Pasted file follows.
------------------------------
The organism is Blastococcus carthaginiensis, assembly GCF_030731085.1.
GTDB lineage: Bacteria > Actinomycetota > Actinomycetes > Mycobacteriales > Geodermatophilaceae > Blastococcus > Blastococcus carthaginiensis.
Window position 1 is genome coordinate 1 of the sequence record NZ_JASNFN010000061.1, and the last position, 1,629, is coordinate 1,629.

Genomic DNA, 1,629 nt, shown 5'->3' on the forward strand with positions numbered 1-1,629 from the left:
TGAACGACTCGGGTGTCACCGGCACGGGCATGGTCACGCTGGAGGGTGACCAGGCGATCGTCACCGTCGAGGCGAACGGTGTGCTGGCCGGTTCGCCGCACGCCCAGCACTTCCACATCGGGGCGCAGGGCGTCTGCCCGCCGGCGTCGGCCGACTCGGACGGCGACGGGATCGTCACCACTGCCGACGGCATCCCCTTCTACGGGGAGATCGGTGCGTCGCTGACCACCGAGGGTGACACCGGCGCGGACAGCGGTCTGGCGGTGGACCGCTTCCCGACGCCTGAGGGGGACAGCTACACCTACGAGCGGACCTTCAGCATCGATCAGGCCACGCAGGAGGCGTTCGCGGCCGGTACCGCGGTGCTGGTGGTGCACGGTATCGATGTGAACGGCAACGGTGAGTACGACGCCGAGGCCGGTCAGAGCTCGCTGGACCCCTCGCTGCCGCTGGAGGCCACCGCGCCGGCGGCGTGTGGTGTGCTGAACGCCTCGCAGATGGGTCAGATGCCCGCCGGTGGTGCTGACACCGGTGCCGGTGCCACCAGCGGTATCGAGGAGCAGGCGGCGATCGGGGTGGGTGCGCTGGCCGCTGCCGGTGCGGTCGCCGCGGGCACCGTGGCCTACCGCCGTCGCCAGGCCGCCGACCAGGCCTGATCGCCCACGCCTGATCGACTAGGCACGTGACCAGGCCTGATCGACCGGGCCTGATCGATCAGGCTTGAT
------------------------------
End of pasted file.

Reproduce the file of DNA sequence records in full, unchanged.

The organism is Blastococcus carthaginiensis, assembly GCF_030731085.1.
GTDB lineage: Bacteria > Actinomycetota > Actinomycetes > Mycobacteriales > Geodermatophilaceae > Blastococcus > Blastococcus carthaginiensis.
Window position 1 is genome coordinate 1 of the sequence record NZ_JASNFN010000061.1, and the last position, 1,629, is coordinate 1,629.

Genomic DNA, 1,629 nt, shown 5'->3' on the forward strand with positions numbered 1-1,629 from the left:
TGAACGACTCGGGTGTCACCGGCACGGGCATGGTCACGCTGGAGGGTGACCAGGCGATCGTCACCGTCGAGGCGAACGGTGTGCTGGCCGGTTCGCCGCACGCCCAGCACTTCCACATCGGGGCGCAGGGCGTCTGCCCGCCGGCGTCGGCCGACTCGGACGGCGACGGGATCGTCACCACTGCCGACGGCATCCCCTTCTACGGGGAGATCGGTGCGTCGCTGACCACCGAGGGTGACACCGGCGCGGACAGCGGTCTGGCGGTGGACCGCTTCCCGACGCCTGAGGGGGACAGCTACACCTACGAGCGGACCTTCAGCATCGATCAGGCCACGCAGGAGGCGTTCGCGGCCGGTACCGCGGTGCTGGTGGTGCACGGTATCGATGTGAACGGCAACGGTGAGTACGACGCCGAGGCCGGTCAGAGCTCGCTGGACCCCTCGCTGCCGCTGGAGGCCACCGCGCCGGCGGCGTGTGGTGTGCTGAACGCCTCGCAGATGGGTCAGATGCCCGCCGGTGGTGCTGACACCGGTGCCGGTGCCACCAGCGGTATCGAGGAGCAGGCGGCGATCGGGGTGGGTGCGCTGGCCGCTGCCGGTGCGGTCGCCGCGGGCACCGTGGCCTACCGCCGTCGCCAGGCCGCCGACCAGGCCTGATCGCCCACGCCTGATCGACTAGGCACGTGACCAGGCCTGATCGACCGGGCCTGATCGATCAGGCTTGAT